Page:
The cover of "The Art Forger" by B.A. Shapiro

The Art Forger

In 1990, thirteen works of art worth today over $500 million were stolen from the Isabella Stewart Gardner Museum in Boston. This real life heist is the inspiration for Shapiro's thrilling mystery. Claire Roth is a struggling artist who makes reproductions of famous works for an online art dealer. In a desperate move, she agrees to forge one of those stolen paintings. Upon receiving the painting, she soon discovers that it is not the original either. Her search for the truth leads her to deep hidden secrets as far back as the late nineteenth century. The twists and turns will have you guessing until the very end.


And the Mountains Echoed

Hosseini's third novel just might be his best yet!  It is a story of two loving Afghan siblings - brother and sister - who are ripped apart by hardships in their family and how this rupture ripples across continents and through generations.   It is a story of love and of memories lost and found.  The writing in the first one hundred plus pages is among the finest I have ever read, and the title for this book does not disappoint. It is perfect!

Sarah's Picks

Birds in Fall

A crestfallen group of strangers gathers on a remote island in Nova Scotia to make sense of the wreckage following a plane crash. The disaster took down their loved ones, and the survivors must sift through debris and their own grief in a foreign setting. The story focuses on ornithologist Ann Gathreaux, who lost her husband in the crash. Hosting the bereft strangers are two overwhelmed innkeepers who console the group with thoughtful basics: food, space and time. Eventually, the motley group of mourners manage to scale the walls of their own grief and cultural barriers in order to find kinship. Some even find hope. Birds in Fall is about loss, but it’s also about the shared and often beautiful human experience.


The Boys in the Boat

In 1936, the Nazi-controlled city of Berlin hosted the summer Olympics. Hitler and his propaganda team had worked for years to construct a venue that stunned both athletes and spectators, and more importantly, beguiled the world. When nine rough-and-tumble American rowers arrived in the polished capital city, they were indeed stunned. These were the sons of loggers and farmers from the impoverished northwest; they had risen from shanty towns, through the ranks of the University of Washington, to this pristine Olympic arena. Crew was a sport formally reserved for Ivy Leaguers and Oxonians, and these nine boys represented the new American spirit: gritty, humble and unified. Though Hitler successfully concealed his ruthlessness behind the grandeur of the games, he could not hide his disappointment when the American rowers (one of whom was Jewish) beat his government-sponsored team of elites. The Boys in the Boat focuses on how a home-grown group transformed a wooden shell into a symbol of athletic and moral triumph. Daniel James Brown offers a hopeful perspective on a notoriously dark era; I cheered not only for the boys in the boat, but also for the defeat that shamed Hitler, if only for a moment.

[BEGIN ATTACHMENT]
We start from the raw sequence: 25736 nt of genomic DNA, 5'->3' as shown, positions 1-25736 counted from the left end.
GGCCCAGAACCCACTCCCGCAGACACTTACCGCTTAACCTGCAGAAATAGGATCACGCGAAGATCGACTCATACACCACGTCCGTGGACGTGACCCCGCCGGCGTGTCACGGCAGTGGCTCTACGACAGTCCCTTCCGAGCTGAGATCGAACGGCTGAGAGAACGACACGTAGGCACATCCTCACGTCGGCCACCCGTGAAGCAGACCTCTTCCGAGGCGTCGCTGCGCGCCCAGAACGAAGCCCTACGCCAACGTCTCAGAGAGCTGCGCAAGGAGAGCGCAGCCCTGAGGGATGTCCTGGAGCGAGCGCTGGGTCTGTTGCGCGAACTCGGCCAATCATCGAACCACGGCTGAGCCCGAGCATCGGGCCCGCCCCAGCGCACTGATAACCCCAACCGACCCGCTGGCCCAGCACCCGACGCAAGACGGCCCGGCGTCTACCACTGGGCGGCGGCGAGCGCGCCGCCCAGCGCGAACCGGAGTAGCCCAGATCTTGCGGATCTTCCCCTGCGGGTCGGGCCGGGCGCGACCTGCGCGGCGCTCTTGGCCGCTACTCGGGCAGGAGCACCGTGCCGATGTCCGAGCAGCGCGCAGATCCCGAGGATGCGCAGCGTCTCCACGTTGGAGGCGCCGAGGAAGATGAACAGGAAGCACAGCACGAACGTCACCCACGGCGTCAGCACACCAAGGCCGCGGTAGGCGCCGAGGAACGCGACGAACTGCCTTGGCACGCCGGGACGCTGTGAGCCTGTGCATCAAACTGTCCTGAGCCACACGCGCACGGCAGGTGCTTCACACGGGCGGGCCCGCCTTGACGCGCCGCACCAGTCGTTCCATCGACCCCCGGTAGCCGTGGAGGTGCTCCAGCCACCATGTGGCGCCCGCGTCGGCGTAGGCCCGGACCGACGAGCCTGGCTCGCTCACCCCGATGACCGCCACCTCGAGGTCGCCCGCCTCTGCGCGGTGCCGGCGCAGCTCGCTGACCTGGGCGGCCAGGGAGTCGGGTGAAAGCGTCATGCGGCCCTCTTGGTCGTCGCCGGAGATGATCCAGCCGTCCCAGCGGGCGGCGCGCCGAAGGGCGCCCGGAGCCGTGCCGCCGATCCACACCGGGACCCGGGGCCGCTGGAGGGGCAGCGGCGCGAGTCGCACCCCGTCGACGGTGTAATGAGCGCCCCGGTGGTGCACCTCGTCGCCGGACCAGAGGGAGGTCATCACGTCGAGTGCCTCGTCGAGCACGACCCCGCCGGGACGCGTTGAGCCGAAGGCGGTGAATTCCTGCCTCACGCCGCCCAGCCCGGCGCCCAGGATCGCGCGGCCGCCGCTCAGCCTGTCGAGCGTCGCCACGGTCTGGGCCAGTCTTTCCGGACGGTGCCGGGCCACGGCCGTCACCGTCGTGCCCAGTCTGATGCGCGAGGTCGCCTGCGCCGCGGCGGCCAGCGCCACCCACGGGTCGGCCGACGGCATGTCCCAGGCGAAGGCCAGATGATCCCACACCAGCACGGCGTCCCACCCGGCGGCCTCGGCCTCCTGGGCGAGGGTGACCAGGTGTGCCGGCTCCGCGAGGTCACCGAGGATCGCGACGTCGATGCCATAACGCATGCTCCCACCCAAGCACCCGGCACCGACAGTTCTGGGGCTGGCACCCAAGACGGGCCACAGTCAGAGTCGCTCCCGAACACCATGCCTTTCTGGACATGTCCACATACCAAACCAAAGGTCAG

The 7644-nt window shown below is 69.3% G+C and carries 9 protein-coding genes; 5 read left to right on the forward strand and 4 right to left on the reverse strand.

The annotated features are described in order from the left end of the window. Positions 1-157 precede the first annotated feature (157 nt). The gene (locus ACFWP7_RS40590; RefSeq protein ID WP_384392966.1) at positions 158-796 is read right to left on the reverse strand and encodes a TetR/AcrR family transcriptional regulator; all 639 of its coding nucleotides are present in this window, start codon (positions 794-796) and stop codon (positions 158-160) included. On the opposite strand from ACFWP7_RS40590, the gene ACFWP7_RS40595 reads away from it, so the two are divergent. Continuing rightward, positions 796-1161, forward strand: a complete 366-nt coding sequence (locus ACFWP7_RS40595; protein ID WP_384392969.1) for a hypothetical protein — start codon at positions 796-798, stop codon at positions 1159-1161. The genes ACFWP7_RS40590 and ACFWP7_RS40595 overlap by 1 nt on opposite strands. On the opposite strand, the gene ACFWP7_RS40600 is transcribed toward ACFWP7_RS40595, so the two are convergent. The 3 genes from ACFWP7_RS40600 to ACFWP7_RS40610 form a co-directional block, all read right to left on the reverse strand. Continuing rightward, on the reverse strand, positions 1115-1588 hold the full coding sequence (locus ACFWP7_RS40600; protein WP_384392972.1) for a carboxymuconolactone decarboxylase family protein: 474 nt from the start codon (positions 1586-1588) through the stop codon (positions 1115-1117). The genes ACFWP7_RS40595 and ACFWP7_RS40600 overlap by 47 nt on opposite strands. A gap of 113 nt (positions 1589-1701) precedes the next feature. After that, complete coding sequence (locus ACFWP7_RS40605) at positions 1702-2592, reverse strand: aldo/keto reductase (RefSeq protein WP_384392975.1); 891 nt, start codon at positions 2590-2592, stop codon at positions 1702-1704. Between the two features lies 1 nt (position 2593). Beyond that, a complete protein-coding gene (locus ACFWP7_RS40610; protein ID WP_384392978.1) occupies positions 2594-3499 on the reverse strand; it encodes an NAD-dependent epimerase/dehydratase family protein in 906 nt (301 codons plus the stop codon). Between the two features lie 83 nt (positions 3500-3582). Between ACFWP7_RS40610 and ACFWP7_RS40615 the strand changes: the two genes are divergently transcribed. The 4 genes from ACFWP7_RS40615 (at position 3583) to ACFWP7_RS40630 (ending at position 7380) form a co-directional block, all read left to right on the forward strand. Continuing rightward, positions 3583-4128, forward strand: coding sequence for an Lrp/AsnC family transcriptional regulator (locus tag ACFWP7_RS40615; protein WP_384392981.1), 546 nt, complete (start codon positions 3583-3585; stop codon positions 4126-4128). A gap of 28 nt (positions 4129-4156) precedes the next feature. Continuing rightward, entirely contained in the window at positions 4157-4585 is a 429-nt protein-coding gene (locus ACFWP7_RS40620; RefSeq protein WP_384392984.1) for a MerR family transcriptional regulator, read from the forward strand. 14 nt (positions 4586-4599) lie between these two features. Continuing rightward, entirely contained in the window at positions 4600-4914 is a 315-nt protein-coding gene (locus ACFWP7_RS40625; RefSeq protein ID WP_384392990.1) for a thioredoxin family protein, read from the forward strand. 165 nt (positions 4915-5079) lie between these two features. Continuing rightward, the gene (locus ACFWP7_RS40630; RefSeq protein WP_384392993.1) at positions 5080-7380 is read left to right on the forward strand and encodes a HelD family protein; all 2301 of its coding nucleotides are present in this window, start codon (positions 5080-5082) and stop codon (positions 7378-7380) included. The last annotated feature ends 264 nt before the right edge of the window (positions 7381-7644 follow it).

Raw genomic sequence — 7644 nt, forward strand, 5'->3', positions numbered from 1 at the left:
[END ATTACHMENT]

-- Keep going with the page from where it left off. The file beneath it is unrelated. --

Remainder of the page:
Bruce's Picks

Bruno, Chief of Police


The Cold Dish

I am a huge fan of the late Tony Hillerman and I've been looking for a worthy successor. Well, Craig Johnson has earned the mantle. Cold Dish is the first in the "Longmire" series. The characters are memorable, the plot-line is strong (there are twists and turns you will never expect -- always a delight in a mystery!) Don't watch the A & E series until you've read the books. They are worth the price of admission!


In The Bleak Midwinter

I just love a "character-driven" mystery, and Spencer-Fleming provides the best of the genre. Start with In the Bleak Midwinter, the first in the series, and I guarantee you'll eagerly be chasing the protagonists from book to book. Along the way there's great local color, believable dialogue, nail-biting action, and even a small dose of religious education. Here is smart, witty, fast-paced writing at its best.